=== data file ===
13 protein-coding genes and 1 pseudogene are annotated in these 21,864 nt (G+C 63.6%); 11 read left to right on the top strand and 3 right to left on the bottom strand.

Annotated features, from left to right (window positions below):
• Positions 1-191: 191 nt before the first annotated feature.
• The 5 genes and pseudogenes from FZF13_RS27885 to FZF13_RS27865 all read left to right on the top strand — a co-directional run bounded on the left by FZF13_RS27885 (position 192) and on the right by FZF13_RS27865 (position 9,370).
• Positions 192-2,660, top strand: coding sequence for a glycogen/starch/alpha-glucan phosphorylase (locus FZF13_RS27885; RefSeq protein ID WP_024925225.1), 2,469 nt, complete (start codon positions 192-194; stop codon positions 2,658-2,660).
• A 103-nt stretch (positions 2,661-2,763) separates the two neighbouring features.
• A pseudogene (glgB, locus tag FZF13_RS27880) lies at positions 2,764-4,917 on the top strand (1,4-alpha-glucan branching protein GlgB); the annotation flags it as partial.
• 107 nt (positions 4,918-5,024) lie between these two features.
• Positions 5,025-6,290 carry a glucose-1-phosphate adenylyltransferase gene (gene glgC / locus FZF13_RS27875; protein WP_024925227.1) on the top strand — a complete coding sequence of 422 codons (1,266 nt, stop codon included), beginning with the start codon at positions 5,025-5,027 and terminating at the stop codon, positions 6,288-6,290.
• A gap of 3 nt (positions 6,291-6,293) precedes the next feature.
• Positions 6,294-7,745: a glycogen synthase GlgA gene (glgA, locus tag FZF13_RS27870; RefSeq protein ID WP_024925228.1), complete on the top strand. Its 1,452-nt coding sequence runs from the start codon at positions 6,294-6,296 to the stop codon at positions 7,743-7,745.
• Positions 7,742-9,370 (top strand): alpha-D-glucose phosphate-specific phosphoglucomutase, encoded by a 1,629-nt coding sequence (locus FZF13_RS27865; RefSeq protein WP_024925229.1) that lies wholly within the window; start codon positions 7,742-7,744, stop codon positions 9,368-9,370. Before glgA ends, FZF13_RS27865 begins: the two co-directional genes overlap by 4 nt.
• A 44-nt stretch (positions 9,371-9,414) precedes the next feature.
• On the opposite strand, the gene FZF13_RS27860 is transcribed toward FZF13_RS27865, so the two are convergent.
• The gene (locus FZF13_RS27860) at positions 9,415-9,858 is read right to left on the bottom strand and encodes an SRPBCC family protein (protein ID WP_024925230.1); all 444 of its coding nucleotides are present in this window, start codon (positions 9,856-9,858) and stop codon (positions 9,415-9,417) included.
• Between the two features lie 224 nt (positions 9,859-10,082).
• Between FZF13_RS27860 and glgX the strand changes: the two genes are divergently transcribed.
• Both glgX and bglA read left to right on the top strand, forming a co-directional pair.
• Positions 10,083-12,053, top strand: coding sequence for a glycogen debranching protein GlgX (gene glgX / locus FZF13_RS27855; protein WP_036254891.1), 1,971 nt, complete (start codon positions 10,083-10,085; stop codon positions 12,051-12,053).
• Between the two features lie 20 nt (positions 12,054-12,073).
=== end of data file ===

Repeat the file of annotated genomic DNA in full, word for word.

13 protein-coding genes and 1 pseudogene are annotated in these 21,864 nt (G+C 63.6%); 11 read left to right on the top strand and 3 right to left on the bottom strand.

Annotated features, from left to right (window positions below):
• Positions 1-191: 191 nt before the first annotated feature.
• The 5 genes and pseudogenes from FZF13_RS27885 to FZF13_RS27865 all read left to right on the top strand — a co-directional run bounded on the left by FZF13_RS27885 (position 192) and on the right by FZF13_RS27865 (position 9,370).
• Positions 192-2,660, top strand: coding sequence for a glycogen/starch/alpha-glucan phosphorylase (locus FZF13_RS27885; RefSeq protein ID WP_024925225.1), 2,469 nt, complete (start codon positions 192-194; stop codon positions 2,658-2,660).
• A 103-nt stretch (positions 2,661-2,763) separates the two neighbouring features.
• A pseudogene (glgB, locus tag FZF13_RS27880) lies at positions 2,764-4,917 on the top strand (1,4-alpha-glucan branching protein GlgB); the annotation flags it as partial.
• 107 nt (positions 4,918-5,024) lie between these two features.
• Positions 5,025-6,290 carry a glucose-1-phosphate adenylyltransferase gene (gene glgC / locus FZF13_RS27875; protein WP_024925227.1) on the top strand — a complete coding sequence of 422 codons (1,266 nt, stop codon included), beginning with the start codon at positions 5,025-5,027 and terminating at the stop codon, positions 6,288-6,290.
• A gap of 3 nt (positions 6,291-6,293) precedes the next feature.
• Positions 6,294-7,745: a glycogen synthase GlgA gene (glgA, locus tag FZF13_RS27870; RefSeq protein ID WP_024925228.1), complete on the top strand. Its 1,452-nt coding sequence runs from the start codon at positions 6,294-6,296 to the stop codon at positions 7,743-7,745.
• Positions 7,742-9,370 (top strand): alpha-D-glucose phosphate-specific phosphoglucomutase, encoded by a 1,629-nt coding sequence (locus FZF13_RS27865; RefSeq protein WP_024925229.1) that lies wholly within the window; start codon positions 7,742-7,744, stop codon positions 9,368-9,370. Before glgA ends, FZF13_RS27865 begins: the two co-directional genes overlap by 4 nt.
• A 44-nt stretch (positions 9,371-9,414) precedes the next feature.
• On the opposite strand, the gene FZF13_RS27860 is transcribed toward FZF13_RS27865, so the two are convergent.
• The gene (locus FZF13_RS27860) at positions 9,415-9,858 is read right to left on the bottom strand and encodes an SRPBCC family protein (protein ID WP_024925230.1); all 444 of its coding nucleotides are present in this window, start codon (positions 9,856-9,858) and stop codon (positions 9,415-9,417) included.
• Between the two features lie 224 nt (positions 9,859-10,082).
• Between FZF13_RS27860 and glgX the strand changes: the two genes are divergently transcribed.
• Both glgX and bglA read left to right on the top strand, forming a co-directional pair.
• Positions 10,083-12,053, top strand: coding sequence for a glycogen debranching protein GlgX (gene glgX / locus FZF13_RS27855; protein WP_036254891.1), 1,971 nt, complete (start codon positions 10,083-10,085; stop codon positions 12,051-12,053).
• Between the two features lie 20 nt (positions 12,054-12,073).